But the wild things cried, “Oh please don’t go- we’ll eat you up- we love you so!” And Max said, “No!”

-Maurice Sendak


In thinking of what to write about this week my thoughts went down two separate tracks.  The first was on the topic of rules and conventions.  The second was on love and human connection.  Instead of two separate emails I’m pulling them together.

‘Unconventional’ is a term I strongly relate to.  I’ve always liked to do things my own way and have railed at the idea of having to live according to ‘society’ conventions.  I’ve also railed against people who tell other people how they should do things while also being drawn to these confident, opinionated people with a sense of wonder and awe. 

Rules are an antidote to chaos, which is very appealing, but too much order and predictability is boring and stagnant.  Rules are like a taming of nature, and I’ve tended to resent any sort of taming or manipulation that attempts to pin me down and control me.  I love wildness, freedom, spirit.

When I look back on my life I can see my determination to not follow conventions has given me some freedom to live life my own way.  The social conventions of marriage and a nuclear family did not appeal to me.  And a relationship with someone 32 years older than me felt perfectly acceptable.  Not fitting in to the norms of society afforded freedom and a release from unwanted expectations.

My relationship with Ian had nothing to do with fitting into society and everything to do with inspiration, expansion, human connection and mutual admiration and respect.

Love and human connection was the other topic I wanted to write about, particularly after spending a week with my sister and sister-in-law whose relationship is so inspiring to me.  The joy of spending time with them is bittersweet because I feel such joyful connection being with them and at the same time keenly feel the pain of my singleness.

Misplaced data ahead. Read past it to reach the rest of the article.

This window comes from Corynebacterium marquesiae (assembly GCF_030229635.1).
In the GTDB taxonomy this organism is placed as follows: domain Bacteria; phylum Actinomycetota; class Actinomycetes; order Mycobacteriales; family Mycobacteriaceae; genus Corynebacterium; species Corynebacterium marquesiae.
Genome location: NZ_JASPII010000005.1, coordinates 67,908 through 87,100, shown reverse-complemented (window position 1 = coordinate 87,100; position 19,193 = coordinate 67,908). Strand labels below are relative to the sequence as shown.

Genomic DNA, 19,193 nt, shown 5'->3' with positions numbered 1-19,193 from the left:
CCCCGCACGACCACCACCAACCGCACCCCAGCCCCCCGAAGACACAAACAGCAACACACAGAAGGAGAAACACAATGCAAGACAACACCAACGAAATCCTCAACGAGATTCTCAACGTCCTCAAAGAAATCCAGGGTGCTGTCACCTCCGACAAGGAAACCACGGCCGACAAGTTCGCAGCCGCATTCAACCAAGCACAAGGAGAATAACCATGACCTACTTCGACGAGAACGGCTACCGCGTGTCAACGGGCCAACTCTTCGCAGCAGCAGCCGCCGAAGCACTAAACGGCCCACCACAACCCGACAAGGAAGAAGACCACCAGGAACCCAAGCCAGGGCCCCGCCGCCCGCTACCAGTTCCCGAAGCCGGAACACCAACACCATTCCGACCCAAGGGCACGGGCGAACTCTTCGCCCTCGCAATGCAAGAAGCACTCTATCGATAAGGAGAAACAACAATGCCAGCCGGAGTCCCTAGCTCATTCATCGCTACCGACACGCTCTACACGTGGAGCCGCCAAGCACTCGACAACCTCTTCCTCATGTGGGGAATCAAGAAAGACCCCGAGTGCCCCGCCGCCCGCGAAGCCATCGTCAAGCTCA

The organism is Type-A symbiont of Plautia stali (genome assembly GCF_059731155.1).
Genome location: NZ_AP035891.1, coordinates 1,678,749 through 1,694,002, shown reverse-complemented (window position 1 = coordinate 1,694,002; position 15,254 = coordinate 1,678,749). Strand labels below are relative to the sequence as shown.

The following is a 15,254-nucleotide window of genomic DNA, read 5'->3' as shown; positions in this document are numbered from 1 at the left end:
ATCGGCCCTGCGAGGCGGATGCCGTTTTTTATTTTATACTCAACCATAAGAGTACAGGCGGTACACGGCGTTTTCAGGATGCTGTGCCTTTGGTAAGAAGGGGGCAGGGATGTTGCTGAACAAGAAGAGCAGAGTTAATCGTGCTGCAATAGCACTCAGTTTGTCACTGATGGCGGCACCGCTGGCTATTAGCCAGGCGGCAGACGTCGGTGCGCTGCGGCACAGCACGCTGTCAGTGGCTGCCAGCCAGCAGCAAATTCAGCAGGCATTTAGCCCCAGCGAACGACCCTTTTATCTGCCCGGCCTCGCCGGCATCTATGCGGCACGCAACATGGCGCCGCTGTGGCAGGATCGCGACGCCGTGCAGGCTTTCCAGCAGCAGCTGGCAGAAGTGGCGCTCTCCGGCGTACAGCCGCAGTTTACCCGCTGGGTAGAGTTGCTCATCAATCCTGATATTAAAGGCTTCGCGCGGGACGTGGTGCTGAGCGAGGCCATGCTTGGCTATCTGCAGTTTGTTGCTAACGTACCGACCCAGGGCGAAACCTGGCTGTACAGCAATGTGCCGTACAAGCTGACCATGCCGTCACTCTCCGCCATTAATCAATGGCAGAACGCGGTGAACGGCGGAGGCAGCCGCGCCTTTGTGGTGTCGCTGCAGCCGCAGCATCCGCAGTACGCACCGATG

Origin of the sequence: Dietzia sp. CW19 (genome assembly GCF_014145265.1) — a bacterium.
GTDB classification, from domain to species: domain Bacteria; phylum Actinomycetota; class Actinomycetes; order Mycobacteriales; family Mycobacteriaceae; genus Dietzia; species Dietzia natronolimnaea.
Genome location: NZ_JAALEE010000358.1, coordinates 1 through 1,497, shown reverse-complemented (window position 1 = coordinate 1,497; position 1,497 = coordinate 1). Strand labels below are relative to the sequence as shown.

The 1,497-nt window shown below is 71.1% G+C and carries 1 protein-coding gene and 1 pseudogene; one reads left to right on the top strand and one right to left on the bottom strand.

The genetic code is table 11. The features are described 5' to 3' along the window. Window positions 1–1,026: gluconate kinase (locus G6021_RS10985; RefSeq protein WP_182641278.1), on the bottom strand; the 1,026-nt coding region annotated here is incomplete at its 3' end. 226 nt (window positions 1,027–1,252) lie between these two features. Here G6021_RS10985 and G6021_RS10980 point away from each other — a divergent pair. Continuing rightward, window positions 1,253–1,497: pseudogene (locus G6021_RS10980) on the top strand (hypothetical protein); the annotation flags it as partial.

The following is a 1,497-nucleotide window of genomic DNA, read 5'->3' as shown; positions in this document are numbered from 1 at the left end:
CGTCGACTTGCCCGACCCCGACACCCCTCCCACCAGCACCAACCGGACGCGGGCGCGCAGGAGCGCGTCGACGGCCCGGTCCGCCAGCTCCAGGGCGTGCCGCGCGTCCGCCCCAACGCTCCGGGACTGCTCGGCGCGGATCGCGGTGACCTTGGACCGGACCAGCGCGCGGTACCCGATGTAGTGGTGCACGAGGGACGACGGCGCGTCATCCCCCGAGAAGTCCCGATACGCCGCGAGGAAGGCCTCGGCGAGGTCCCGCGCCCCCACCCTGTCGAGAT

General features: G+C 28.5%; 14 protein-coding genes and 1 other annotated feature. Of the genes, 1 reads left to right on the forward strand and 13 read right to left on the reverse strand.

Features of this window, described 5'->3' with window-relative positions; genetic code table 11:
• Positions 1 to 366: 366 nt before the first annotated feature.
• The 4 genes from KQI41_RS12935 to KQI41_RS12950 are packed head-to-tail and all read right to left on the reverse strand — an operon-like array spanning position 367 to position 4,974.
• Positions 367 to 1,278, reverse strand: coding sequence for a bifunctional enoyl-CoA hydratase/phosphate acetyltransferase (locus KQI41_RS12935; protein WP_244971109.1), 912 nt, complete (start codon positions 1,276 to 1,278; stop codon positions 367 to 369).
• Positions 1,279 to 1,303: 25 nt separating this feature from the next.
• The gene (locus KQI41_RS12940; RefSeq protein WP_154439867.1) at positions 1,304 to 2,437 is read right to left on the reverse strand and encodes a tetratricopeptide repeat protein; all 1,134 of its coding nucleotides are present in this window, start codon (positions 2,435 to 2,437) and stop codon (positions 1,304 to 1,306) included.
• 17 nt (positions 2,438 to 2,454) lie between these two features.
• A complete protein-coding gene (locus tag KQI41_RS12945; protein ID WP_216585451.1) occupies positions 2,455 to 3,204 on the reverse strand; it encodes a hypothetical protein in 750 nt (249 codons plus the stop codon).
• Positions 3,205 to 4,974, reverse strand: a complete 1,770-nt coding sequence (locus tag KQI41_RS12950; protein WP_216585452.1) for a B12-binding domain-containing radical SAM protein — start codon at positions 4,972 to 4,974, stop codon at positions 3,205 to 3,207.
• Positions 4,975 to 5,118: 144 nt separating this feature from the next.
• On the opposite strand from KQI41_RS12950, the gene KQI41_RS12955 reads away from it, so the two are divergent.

On this latest trip we watched a series on Netflix called Love on the Spectrum.  It follows the journey of some people, all on the autistic spectrum, as they start dating in the quest to find love.  The show is touching and heartwarming and I felt admiration, love and respect for the bravery and vulnerability of each person.  

Dating with strangers is something I’ve never really done.  I find even the idea of it petrifying and have found many excuses for not doing it.  My biggest excuse has been that ‘I’m fine on my own’ – which I am, and that ‘I’m not desperate’ – which I’m not.  But watching these brave souls admit to wanting a partner and taking action to make it happen has really inspired me.  I’ve tended to feel a lot of shame at even the thought that I might not be totally happy alone.  I grew up seeing the desire for connection as a sign of weakness.  And yet when I think back, I know that the years I spent with Ian were some of the happiest in my life.  And my connection with Joey is so precious.  Deep human connection is really important to me.  And me being alone is something I’ve learned to endure and be okay with, but ultimately it cuts me off from life. And while I’m a master at enduring life (as was Ian), I’m finally practicing enjoying it too.

As we set some end of holiday parting goals for the final three months of this year, I rather vulnerably declared that I would go on at least three dates by the end of this year.  If those vulnerable and challenged people in the show can do it .. then surely I can too.  And ultimately, though I’ve spent a lot of my life avoiding people, I also love them.

And maybe I’ll find some unconventional way of dating and finding mutual love.  I’ll let you know in three months time.

With love,